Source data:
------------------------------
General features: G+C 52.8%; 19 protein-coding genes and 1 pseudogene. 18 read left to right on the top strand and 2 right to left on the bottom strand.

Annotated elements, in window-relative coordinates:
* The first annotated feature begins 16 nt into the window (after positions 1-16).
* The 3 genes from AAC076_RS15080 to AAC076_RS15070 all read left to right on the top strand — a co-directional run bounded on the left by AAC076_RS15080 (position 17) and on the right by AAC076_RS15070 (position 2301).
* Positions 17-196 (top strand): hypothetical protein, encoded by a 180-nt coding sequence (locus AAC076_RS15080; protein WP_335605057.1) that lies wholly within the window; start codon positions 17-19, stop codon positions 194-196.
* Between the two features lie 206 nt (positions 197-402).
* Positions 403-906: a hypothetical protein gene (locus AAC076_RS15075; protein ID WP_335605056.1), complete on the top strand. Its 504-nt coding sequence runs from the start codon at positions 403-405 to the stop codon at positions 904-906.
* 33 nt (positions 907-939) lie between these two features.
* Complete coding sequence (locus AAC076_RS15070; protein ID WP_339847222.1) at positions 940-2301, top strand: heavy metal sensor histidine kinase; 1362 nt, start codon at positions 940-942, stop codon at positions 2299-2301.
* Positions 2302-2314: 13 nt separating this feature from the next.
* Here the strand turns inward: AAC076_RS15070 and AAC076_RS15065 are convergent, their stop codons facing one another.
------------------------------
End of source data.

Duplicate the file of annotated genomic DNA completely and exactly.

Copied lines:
General features: G+C 52.8%; 19 protein-coding genes and 1 pseudogene. 18 read left to right on the top strand and 2 right to left on the bottom strand.

Annotated elements, in window-relative coordinates:
* The first annotated feature begins 16 nt into the window (after positions 1-16).
* The 3 genes from AAC076_RS15080 to AAC076_RS15070 all read left to right on the top strand — a co-directional run bounded on the left by AAC076_RS15080 (position 17) and on the right by AAC076_RS15070 (position 2301).
* Positions 17-196 (top strand): hypothetical protein, encoded by a 180-nt coding sequence (locus AAC076_RS15080; protein WP_335605057.1) that lies wholly within the window; start codon positions 17-19, stop codon positions 194-196.
* Between the two features lie 206 nt (positions 197-402).
* Positions 403-906: a hypothetical protein gene (locus AAC076_RS15075; protein ID WP_335605056.1), complete on the top strand. Its 504-nt coding sequence runs from the start codon at positions 403-405 to the stop codon at positions 904-906.
* 33 nt (positions 907-939) lie between these two features.
* Complete coding sequence (locus AAC076_RS15070; protein ID WP_339847222.1) at positions 940-2301, top strand: heavy metal sensor histidine kinase; 1362 nt, start codon at positions 940-942, stop codon at positions 2299-2301.
* Positions 2302-2314: 13 nt separating this feature from the next.
* Here the strand turns inward: AAC076_RS15070 and AAC076_RS15065 are convergent, their stop codons facing one another.